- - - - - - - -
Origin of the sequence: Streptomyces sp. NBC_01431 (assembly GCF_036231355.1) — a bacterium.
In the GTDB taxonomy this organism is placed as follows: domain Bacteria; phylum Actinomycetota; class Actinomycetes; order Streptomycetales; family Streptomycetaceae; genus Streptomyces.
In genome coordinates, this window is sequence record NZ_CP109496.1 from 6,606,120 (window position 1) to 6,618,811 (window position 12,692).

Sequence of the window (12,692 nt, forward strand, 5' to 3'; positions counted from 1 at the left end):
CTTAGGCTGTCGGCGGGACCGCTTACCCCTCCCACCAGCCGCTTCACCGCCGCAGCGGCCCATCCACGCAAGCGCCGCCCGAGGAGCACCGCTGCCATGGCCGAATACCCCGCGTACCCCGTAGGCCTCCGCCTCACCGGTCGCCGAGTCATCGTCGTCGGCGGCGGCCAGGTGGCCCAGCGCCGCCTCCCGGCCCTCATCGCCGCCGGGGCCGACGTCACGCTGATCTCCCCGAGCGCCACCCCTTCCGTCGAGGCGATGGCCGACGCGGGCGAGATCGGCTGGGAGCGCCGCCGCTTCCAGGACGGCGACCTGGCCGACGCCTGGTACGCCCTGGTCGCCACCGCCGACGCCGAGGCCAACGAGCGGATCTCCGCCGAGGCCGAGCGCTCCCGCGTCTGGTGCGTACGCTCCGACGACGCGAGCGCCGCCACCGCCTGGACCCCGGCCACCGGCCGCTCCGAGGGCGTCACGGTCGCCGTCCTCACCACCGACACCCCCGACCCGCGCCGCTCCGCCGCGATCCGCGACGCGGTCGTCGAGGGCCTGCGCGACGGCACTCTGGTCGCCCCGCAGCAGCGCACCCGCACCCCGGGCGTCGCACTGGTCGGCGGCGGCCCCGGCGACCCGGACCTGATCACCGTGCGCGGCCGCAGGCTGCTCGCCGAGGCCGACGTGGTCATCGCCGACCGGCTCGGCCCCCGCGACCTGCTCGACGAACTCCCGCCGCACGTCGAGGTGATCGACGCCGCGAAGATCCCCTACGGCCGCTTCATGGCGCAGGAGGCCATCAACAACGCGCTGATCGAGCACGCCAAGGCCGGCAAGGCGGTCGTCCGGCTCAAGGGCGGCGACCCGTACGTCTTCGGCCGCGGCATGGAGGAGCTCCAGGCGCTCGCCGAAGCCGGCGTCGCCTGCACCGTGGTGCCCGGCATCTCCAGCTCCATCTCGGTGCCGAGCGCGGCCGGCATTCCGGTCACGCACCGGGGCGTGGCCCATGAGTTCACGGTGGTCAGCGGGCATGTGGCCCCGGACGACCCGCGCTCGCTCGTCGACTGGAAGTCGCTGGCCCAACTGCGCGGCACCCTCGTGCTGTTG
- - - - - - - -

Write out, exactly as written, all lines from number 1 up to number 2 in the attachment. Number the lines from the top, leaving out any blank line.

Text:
Origin of the sequence: Streptomyces sp. NBC_01431 (assembly GCF_036231355.1) — a bacterium.
In the GTDB taxonomy this organism is placed as follows: domain Bacteria; phylum Actinomycetota; class Actinomycetes; order Streptomycetales; family Streptomycetaceae; genus Streptomyces.